By the end of 2020, firms will have to publish their policies on the integration of sustainability risks (SRs) in their investment decision-making process and whether they consider adverse impacts of investment decisions on sustainability factors. They will have to disclose to investors the integration of SRs and the consideration of adverse sustainability impacts in their processes, and provide related information for funds. Importantly, if they do not consider such matters, they will have to state that they do not so, their reasons for not doing so, and whether and when they intend to do so.
In particular, asset and fund managers will have to set up new controls and have sufficient human and technical resources for the assessment of SRs. Remuneration policies will have to be linked to SRs and targets, and all other policies and documentation will need to be reviewed and amended.
It is clear that investor demands coupled with regulatory imperatives mean that consideration of ESG factors is now a must for all asset managers and investment funds.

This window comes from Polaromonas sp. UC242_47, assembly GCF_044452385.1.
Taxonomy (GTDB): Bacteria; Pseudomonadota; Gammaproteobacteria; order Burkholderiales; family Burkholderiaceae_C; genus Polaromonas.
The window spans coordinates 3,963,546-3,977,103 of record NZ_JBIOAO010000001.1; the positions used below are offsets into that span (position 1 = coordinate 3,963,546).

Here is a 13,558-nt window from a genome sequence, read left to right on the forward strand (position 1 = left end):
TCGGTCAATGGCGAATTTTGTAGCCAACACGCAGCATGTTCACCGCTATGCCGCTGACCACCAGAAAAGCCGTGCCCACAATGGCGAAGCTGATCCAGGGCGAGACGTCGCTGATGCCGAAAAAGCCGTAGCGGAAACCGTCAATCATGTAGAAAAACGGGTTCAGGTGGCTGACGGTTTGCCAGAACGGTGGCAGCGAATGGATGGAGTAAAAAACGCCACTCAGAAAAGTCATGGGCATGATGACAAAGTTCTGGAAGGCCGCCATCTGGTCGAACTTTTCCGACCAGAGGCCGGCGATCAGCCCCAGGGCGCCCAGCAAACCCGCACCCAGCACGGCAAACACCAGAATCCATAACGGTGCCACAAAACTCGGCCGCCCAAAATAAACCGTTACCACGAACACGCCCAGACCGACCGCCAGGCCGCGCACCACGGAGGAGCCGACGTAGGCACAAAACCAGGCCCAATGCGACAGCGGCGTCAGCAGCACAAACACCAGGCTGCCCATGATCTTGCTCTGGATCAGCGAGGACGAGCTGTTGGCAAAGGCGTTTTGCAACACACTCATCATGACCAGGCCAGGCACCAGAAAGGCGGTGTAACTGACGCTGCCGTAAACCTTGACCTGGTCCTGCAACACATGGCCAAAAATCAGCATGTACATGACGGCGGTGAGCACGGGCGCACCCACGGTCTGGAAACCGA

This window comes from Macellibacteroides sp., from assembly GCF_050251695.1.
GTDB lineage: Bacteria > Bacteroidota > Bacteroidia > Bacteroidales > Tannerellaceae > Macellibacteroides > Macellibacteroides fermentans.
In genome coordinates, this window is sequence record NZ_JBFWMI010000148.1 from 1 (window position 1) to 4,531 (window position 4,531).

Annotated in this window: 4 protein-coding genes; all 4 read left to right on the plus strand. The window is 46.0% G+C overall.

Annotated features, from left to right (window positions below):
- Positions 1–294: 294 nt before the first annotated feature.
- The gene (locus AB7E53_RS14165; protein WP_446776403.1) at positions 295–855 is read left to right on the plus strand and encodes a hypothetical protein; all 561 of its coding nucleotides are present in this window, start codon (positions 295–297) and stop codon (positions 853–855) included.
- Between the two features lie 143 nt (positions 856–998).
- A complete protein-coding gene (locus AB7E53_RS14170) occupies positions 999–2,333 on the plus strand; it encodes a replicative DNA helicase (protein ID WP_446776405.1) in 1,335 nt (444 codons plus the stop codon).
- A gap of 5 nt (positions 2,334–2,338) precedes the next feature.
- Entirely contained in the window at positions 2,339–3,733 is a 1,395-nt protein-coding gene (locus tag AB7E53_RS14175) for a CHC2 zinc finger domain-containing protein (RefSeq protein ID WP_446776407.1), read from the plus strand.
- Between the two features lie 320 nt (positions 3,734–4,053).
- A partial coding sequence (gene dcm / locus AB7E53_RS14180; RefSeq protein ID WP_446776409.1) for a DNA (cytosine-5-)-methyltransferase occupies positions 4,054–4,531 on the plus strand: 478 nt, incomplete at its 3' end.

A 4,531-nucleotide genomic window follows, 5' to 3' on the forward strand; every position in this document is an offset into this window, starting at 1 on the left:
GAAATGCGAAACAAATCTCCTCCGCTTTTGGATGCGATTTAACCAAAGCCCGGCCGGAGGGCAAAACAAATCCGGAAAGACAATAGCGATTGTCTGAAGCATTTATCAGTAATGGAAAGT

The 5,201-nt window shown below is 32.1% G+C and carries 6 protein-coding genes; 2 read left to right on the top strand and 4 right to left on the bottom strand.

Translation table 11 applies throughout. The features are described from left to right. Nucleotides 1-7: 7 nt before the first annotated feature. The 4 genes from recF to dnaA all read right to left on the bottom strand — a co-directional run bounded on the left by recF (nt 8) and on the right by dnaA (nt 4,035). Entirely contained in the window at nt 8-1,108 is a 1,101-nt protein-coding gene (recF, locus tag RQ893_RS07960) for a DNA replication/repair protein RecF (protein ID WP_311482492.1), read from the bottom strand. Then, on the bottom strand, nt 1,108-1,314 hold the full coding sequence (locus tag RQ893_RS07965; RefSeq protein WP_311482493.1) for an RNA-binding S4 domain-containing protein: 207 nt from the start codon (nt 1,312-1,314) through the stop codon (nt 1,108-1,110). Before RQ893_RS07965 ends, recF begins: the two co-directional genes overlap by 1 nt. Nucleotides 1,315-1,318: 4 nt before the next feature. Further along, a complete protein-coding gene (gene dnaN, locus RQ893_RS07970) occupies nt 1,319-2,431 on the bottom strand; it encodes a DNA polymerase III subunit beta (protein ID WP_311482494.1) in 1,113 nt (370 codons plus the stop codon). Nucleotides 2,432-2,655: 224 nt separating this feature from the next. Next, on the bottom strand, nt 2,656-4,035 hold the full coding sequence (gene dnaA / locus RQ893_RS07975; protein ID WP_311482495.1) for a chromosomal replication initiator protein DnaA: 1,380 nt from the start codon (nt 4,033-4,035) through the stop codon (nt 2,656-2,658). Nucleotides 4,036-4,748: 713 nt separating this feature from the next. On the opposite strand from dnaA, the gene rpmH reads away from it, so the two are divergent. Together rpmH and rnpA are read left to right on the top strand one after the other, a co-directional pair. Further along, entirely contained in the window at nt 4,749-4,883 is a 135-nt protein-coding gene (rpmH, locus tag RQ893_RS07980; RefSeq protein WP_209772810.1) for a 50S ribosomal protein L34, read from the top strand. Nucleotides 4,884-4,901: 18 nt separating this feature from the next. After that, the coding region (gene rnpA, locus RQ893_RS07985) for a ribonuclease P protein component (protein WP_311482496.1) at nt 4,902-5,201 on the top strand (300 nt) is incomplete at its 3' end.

And as they note in the Barrons article, this trend has definitely picked up steam:
Alex Eule: We’ve been talking about sustainable investing for years now, but have we finally reached a tipping point?
Leslie Norton: I think so. Just last week, Larry Fink wrote his widely read letter to CEOs and to clients.
Archived Recording: Larry Fink, founder and CEO of BlackRock, announcing today that the firm will make investment decisions with environmental sustainability as its core. And in the letter, he said that BlackRock (ticker: BLK), which is the world’s largest asset manager, with more than $7 trillion under management, would seek to double the number of sustainable ETFs that they offer. Fink writes: “The evidence on climate risk is compelling investors to reassess core assumptions of modern finance. He continues to say, quote, in the near future, and sooner than most anticipate, there will be a significant reallocation of capital.”
Leslie Norton: And also, to boost, by tenfold, the number of sustainable assets that they manage. Right now they have $90 billion in sustainable assets. They want to get that up to $1 trillion.
And I would bet that they can do it. Many people are interested in sustainable investing. Assets into sustainable investing funds grew fourfold last year. And just after Larry’s letter dropped, there were inflows of $1 billion into one of BlackRock’s big sustainable ETFs.